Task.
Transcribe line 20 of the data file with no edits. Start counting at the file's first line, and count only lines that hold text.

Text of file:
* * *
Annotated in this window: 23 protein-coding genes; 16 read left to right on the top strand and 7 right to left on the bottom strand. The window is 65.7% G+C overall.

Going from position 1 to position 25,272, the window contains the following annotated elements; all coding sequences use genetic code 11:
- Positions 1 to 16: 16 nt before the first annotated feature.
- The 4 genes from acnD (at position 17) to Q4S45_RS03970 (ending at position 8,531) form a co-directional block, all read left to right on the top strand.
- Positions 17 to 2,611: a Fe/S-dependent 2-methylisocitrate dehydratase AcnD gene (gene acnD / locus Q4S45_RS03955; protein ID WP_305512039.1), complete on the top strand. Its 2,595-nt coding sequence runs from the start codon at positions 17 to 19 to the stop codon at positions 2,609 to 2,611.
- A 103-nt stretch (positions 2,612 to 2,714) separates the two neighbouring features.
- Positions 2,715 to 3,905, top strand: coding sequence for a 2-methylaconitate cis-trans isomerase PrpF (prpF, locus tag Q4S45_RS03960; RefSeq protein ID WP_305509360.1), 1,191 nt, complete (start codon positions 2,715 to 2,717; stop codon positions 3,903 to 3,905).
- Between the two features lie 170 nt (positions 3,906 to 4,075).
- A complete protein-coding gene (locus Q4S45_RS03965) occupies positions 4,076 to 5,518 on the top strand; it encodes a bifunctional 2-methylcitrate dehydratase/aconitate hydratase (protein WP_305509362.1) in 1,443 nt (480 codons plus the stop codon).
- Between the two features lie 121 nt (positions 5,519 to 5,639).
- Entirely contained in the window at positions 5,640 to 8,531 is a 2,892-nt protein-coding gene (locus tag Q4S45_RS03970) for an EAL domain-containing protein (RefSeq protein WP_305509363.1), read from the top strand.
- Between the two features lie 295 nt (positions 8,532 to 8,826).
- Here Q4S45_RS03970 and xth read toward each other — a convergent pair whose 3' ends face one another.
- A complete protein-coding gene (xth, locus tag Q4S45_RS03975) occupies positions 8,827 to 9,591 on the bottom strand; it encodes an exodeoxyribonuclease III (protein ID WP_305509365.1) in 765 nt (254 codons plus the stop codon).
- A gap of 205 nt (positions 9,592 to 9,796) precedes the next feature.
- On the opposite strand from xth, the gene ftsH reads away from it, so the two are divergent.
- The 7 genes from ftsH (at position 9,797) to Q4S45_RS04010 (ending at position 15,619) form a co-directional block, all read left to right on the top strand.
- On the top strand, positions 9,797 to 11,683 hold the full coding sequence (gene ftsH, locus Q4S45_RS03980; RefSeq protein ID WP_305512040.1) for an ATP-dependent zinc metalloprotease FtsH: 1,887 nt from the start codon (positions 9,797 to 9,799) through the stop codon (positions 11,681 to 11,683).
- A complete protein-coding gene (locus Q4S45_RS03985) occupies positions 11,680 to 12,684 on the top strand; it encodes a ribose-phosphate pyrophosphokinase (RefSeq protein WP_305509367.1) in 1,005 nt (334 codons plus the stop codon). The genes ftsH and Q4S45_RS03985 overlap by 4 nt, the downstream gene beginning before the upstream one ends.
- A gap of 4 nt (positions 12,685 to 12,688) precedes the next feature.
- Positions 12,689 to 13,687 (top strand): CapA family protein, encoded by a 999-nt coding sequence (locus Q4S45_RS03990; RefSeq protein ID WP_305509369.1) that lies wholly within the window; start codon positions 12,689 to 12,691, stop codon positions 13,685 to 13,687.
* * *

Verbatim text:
- A gap of 4 nt (positions 12,685 to 12,688) precedes the next feature.